Practice Art Farmer improv method religiously. Finish writing Jazz Noir material for 2016 recording. Create and learn fresh DMG sets: 11 tunes, 2 original. Pay health insurance first every month, no matter what. Walk or swim daily. Lose 5 pounds monthly, 60 by year-end. Increase number of workshops nationally from 54 to 100. Increase touring income by 20% while playing 20 fewer shows. Bump per gig average by 5% and increase total net income by 27%. Eschew cynicism, laugh often and see the best in people. When the time is right, get a dog!
The good news is more young people are coming to our concerts. The bad news is most of them rarely look up from their phones and hand-held devices.
It saddens me to look out at them from the bandstand, to see them there in the audience, sitting in the darkness, looking not to the stage but downward, their expressionless faces illuminated by cold blue light.
I want so badly for them to experience—truly and without distraction—the gift of a soulfully crafted melody.
I want to share with them the thing I love most: the pure emotional power of instrumental music, without the need for lyrics, explication or visual spectacle.
Am I naive? In today's world, is it even possible?
Dmitri Matheny Group JAZZ NOIR Michigan Tour Diary — Day 8 April 18 Interlochen
Today I returned to Interlochen Arts Academy for the first time in 30 years.
When I first came to Interlochen as a high school student in the mid-1980s, I loved it instantly. It seemed to me a magical place populated by social misfits and eccentrics, kids who, like me, were passionate about art and music.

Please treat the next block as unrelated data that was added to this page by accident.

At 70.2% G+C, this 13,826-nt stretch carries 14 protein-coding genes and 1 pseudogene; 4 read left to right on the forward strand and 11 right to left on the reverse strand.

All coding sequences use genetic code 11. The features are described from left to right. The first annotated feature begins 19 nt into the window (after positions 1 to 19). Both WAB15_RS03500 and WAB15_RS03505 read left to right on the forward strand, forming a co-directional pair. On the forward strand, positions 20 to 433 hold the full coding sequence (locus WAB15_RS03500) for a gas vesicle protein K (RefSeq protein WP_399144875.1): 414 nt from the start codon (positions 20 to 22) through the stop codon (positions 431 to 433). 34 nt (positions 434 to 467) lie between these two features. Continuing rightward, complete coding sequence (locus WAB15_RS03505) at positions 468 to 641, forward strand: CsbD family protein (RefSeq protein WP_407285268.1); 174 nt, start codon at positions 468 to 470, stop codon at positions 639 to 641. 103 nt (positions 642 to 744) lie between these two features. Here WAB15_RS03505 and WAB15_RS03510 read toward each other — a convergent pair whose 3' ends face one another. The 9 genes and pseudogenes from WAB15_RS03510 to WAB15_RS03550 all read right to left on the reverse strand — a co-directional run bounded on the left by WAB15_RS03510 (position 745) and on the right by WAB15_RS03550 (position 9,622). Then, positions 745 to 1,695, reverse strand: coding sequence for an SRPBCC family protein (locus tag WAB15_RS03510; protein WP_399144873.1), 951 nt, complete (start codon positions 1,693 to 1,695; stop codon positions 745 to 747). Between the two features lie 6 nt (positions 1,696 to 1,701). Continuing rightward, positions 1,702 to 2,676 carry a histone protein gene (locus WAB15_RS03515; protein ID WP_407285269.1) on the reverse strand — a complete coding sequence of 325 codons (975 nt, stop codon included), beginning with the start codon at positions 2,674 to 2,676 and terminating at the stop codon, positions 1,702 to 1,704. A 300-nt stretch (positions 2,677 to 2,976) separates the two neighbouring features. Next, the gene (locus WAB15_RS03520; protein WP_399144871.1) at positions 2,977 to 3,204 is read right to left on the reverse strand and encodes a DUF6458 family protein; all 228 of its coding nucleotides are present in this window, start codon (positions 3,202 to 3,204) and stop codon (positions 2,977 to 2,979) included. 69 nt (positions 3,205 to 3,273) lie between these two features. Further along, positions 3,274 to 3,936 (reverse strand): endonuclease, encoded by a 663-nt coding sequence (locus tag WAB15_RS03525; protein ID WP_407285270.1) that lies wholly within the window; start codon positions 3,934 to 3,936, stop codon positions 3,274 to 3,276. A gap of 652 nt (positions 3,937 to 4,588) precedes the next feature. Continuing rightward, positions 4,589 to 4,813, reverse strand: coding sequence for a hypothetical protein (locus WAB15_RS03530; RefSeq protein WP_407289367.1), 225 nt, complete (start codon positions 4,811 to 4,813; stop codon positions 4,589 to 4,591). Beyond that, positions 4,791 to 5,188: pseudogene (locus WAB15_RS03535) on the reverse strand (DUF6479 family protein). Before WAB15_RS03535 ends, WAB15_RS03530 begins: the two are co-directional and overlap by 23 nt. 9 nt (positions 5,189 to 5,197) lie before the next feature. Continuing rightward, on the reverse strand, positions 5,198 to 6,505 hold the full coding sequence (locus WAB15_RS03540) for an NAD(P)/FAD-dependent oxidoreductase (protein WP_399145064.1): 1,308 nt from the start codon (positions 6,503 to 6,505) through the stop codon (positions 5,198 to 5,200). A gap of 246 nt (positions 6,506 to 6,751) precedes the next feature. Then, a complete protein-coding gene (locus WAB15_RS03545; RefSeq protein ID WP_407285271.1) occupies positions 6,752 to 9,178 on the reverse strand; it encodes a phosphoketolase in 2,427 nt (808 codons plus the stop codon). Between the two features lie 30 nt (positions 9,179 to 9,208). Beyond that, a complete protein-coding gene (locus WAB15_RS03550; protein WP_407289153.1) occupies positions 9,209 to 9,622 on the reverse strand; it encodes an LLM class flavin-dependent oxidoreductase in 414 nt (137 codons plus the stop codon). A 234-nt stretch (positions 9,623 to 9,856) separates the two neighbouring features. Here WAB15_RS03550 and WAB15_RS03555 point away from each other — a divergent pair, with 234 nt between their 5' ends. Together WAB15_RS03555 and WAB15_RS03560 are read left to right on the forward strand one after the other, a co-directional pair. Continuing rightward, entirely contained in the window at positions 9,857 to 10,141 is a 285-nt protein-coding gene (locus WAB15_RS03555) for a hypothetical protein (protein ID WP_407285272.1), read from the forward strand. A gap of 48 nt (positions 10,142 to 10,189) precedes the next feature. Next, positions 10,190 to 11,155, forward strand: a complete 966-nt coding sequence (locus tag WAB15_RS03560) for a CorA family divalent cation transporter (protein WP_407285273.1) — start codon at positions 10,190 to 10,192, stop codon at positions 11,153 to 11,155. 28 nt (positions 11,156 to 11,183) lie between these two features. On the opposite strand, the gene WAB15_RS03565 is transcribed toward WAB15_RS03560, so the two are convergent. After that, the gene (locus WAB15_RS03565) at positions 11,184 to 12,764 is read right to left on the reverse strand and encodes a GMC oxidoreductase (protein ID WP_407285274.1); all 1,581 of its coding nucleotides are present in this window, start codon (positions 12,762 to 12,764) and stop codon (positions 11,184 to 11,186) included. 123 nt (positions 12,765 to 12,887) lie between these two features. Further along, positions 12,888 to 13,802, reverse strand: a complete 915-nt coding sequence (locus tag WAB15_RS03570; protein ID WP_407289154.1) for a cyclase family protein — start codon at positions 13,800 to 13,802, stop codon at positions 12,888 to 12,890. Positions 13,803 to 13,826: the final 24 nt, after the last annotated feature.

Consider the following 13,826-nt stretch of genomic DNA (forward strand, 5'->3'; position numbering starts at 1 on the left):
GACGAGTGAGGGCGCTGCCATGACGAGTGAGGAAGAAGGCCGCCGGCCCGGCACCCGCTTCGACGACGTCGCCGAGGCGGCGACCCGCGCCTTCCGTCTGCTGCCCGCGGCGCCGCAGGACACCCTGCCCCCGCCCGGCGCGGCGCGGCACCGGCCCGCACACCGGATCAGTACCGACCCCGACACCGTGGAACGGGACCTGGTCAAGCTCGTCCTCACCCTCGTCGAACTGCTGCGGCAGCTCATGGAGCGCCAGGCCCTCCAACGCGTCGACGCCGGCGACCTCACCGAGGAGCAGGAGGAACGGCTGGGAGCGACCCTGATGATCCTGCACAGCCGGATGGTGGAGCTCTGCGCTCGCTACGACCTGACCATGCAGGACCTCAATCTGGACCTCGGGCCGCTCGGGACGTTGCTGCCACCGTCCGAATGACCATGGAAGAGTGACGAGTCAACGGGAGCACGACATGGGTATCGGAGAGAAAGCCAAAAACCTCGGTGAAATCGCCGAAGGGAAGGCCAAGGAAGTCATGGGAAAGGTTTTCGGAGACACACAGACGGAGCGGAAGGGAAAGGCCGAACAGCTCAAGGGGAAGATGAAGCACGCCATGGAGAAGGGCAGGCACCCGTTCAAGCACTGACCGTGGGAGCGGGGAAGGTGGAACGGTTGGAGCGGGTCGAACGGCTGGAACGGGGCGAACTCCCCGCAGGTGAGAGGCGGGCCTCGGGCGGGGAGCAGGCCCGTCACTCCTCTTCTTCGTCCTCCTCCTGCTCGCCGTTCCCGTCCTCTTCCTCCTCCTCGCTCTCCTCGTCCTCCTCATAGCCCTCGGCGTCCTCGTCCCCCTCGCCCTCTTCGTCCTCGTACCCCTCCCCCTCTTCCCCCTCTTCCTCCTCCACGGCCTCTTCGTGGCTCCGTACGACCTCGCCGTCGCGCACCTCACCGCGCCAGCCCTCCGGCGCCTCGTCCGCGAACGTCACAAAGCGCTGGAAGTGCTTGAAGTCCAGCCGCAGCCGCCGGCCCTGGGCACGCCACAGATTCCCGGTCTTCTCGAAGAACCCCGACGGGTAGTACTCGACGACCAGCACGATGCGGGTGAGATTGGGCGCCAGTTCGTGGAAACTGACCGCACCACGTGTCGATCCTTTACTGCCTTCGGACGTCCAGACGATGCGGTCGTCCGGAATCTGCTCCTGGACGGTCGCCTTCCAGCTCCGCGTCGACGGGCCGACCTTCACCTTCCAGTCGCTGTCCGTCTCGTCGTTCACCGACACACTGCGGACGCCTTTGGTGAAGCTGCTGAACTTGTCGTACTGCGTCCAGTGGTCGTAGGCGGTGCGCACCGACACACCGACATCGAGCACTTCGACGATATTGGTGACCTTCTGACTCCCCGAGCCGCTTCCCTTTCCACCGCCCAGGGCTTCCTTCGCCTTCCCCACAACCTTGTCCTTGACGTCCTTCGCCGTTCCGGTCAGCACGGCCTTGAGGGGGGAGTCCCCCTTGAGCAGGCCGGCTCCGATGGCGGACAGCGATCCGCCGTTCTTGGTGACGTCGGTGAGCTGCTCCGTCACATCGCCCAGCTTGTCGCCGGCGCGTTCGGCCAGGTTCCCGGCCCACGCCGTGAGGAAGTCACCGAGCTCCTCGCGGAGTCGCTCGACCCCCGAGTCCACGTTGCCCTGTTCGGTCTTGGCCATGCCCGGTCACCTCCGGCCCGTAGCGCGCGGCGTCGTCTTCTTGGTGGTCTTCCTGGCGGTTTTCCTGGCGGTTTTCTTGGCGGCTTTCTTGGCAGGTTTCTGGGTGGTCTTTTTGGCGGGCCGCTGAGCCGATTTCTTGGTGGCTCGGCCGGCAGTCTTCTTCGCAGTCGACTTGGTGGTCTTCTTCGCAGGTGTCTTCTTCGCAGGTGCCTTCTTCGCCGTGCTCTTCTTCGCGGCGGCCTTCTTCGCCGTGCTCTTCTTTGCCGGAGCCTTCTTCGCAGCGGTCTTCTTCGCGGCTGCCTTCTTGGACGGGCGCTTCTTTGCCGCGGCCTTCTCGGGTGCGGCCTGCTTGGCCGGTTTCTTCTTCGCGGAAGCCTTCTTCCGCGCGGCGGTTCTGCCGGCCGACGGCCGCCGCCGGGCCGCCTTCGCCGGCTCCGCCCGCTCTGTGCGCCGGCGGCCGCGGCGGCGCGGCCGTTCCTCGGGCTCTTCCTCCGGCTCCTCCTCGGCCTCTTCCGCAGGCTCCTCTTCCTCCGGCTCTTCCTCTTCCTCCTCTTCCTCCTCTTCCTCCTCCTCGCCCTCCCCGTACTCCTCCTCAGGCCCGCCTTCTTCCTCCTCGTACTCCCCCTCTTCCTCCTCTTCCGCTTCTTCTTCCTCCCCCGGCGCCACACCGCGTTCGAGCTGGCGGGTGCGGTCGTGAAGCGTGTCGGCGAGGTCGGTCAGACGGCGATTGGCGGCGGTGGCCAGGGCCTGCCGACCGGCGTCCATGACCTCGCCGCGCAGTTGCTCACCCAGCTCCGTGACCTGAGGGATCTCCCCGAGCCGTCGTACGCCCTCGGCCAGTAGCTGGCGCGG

Interlochen changed my life. For the first time I was surrounded by creative people my own age. Interlochen was where I learned the discipline required to build a life in the arts, and where I learned how rewarding an artist’s life can be.
Jazz was still something of a novelty at the academy back then. It's gratifying to see how much the school, and in particular the jazz program, has grown since those days.
Heartfelt thanks to my friend Bill Sears, director of jazz studies, for inviting me to come and spend the afternoon with his improv and combo classes.
Bill is a phenomenally gifted musician and educator. His students are serious and dedicated. Several of them already play like pros.
It was a giant joy for me to sit-in with them, present a workshop, and share some of my experiences as an IAA alumnus and working musician.
On a more personal note, coming back to Interlochen after all these years was soul-stirring. To spend the night in the campus hotel, dine in the cafeteria with the students, sit by the lake, stroll the grounds, see my old haunts, and share it all with Sassy, filled my heart with joy.